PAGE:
Monday, July 8, 2013

Corn price to fall to low $4s a bushel - Macquarie


Macquarie signalled that prices are on course to fall to the low $4 a bushel as it warned investors against foreseeing a steep downgrade to the US acreage estimate which shocked investors two weeks ago.

The bank, already one of the more downbeat commentators on corn prices, in May forecasting Chicago corn prices averaging $4.50 a bushel in the October-to-December quarter, said that values were for a time likely to fall well below that level.

"We are likely to test significantly below this [$4.50-a-bushel] level in the October-to-November period," Macquarie analyst Chris Gadd said.

The forecast reflected an "increasingly negative outlook", after the US Department of Agriculture stunned investors on June 28 by estimating domestic corn sowings at 97.4m acres – 2.1m acres more than expected by analysts who had reckoned on extensive losses to a wet US spring.

Many commentators continue to believe in a further downgrade to the US corn sowings forecast ahead, with the lateness of sowings seen questioning the accuracy of the US data.

'Lose a little area…'

However, while "at the headline level this thesis seems to have merit, once you breakdown into the detail of the plantings the USDA's current forecasts look all the more reasonable", Mr Gadd said.

He acknowledged that there were instances of corn sowings ending up far smaller than USDA June reports have indicated, with the recent peak in 2008, when the briefing was revealed to have overestimated sowings by well over 1.0m acres.

"But whilst we do see variation from the June report to final plantings, the area change has normally been less than 1m acres and on average only 300,000 acres," he said.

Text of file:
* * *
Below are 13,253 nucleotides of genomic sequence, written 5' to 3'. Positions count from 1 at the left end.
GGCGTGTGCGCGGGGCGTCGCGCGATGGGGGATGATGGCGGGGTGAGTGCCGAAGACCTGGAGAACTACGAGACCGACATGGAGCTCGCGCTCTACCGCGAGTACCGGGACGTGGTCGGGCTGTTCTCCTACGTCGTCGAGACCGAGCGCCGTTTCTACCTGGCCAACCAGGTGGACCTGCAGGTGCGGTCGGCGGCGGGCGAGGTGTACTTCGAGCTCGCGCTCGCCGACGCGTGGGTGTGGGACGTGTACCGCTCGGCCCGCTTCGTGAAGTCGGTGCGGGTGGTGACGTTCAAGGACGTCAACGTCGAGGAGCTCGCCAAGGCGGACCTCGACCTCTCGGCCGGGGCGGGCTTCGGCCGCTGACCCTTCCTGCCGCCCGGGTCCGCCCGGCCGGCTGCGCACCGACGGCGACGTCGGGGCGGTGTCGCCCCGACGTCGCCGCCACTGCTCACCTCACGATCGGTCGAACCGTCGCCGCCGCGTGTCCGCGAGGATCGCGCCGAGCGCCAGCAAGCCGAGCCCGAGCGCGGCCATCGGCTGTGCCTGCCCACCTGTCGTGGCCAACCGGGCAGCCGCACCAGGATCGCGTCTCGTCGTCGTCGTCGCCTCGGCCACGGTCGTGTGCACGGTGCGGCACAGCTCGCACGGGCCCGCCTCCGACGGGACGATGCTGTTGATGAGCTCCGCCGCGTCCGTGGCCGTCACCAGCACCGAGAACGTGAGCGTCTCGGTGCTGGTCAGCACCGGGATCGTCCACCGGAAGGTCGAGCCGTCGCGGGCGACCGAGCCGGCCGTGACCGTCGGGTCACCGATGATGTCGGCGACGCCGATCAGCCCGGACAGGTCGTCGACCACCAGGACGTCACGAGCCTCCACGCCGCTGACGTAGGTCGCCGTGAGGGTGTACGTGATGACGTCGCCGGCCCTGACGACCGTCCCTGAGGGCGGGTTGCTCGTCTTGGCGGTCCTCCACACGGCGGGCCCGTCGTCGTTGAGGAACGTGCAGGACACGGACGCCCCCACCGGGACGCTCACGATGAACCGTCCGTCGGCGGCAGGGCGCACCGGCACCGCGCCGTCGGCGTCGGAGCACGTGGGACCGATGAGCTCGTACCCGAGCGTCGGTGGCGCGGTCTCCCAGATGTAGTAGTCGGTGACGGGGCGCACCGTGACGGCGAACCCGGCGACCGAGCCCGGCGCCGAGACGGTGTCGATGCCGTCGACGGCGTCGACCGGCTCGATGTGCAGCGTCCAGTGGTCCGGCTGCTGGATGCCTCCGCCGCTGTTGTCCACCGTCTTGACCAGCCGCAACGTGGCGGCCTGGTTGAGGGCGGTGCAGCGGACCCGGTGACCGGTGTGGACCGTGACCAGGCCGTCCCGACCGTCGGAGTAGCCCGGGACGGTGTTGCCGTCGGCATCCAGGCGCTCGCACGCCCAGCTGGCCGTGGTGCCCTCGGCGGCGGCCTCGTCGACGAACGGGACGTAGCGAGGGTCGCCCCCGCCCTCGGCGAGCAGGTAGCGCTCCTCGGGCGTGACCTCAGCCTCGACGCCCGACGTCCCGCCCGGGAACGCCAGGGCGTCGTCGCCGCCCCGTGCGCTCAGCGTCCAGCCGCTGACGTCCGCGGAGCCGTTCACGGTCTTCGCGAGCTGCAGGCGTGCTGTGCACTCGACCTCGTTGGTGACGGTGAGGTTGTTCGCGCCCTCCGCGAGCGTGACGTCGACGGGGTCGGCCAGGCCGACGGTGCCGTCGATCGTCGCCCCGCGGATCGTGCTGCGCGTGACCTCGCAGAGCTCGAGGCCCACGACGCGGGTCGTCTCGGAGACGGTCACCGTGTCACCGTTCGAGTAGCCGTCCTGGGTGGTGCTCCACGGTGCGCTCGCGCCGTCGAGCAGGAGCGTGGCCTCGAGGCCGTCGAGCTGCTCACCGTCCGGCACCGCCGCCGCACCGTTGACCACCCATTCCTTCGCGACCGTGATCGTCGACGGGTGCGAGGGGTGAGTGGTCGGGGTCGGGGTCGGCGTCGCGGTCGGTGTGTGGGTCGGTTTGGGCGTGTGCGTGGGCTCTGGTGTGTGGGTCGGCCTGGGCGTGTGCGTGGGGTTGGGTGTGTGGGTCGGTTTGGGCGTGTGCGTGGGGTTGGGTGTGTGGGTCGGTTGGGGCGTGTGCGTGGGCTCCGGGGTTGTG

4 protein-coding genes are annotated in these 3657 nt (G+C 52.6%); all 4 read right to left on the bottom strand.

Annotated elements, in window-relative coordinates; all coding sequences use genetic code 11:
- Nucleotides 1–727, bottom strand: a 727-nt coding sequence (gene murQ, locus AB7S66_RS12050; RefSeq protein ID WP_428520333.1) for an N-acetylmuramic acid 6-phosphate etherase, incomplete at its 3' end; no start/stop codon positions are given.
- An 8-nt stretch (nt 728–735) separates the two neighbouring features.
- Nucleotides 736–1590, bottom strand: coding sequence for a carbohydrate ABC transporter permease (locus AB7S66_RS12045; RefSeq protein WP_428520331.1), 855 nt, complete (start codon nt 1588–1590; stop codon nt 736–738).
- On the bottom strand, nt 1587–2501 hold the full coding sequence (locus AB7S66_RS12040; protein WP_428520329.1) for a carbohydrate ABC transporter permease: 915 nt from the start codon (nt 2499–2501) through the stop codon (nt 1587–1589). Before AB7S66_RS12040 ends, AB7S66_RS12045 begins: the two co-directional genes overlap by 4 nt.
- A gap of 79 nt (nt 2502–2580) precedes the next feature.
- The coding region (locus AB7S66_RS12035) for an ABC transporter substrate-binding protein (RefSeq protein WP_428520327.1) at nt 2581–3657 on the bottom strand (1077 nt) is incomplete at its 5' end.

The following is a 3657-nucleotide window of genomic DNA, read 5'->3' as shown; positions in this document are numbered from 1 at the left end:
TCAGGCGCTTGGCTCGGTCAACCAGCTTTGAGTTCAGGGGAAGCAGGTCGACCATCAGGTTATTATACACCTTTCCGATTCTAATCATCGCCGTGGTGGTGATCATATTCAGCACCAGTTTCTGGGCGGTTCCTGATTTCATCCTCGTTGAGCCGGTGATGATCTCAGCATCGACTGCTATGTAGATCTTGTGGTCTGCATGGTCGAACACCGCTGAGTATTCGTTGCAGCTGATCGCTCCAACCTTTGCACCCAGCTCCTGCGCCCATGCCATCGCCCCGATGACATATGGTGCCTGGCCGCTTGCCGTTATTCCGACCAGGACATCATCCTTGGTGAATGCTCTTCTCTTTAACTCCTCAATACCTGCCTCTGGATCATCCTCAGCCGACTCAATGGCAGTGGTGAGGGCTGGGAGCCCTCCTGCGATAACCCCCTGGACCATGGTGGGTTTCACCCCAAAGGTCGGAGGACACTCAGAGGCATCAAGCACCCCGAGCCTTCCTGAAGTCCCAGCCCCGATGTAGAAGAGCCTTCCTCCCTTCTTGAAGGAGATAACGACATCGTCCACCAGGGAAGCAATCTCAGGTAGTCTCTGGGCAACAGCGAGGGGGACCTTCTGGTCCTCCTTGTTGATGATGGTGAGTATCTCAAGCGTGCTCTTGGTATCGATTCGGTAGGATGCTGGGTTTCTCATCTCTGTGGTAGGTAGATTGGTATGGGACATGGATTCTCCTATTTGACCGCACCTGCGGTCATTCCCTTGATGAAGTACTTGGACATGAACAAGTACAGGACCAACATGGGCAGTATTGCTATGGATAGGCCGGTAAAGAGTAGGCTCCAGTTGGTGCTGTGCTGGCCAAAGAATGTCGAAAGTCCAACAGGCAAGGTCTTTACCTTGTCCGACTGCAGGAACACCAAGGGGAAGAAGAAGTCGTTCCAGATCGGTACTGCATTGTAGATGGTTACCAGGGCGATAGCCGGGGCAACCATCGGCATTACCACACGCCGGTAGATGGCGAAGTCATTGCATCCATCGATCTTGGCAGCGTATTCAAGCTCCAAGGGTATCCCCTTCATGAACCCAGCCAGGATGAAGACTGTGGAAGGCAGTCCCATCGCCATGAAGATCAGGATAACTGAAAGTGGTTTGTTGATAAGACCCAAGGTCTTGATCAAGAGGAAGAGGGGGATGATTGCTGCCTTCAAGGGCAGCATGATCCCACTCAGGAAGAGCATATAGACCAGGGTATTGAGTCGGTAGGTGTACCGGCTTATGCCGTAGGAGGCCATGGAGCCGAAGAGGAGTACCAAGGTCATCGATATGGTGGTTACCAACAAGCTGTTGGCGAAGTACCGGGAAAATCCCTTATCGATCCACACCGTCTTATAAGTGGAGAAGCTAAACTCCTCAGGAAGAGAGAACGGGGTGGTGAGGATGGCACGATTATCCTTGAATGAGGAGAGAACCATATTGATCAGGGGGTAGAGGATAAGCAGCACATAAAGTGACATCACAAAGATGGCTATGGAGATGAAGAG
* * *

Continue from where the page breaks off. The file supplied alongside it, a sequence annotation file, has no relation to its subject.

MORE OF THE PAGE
In years such as 1995 and 2011, similar to this year in showing delayed plantings, the declines had been close to this average level.

"The conclusion should be that we will most likely lose a little area from June report to the final plantings estimate, but the area shift is unlikely to be material enough to change a bullish or bearish call."

Supply hopes

Furthermore, hopes for the crop have been raised by the improving condition of the crop, which has continued to improve from a somewhat below-par start to stand at 67% good or excellent as of a week ago.

"Corn condition ratings have increased to what would be considered a normal level for this stage of the year," and warranting a yield estimate of 158.8 bushels per acre.

These figures suggested a crop of 14.229bn bushels, and carryout stocks at the end of 2013-14 of 2,338bn bushels, more than three times those of the end of this season.

Carryout stocks, in indicating the level of supplies and the degree of competition buyers face to obtain supplies, are an important pricing influence.

"As it now looks more likely that we will have a large US corn crop the bearish outlook becomes more certain," Mr Gadd said.

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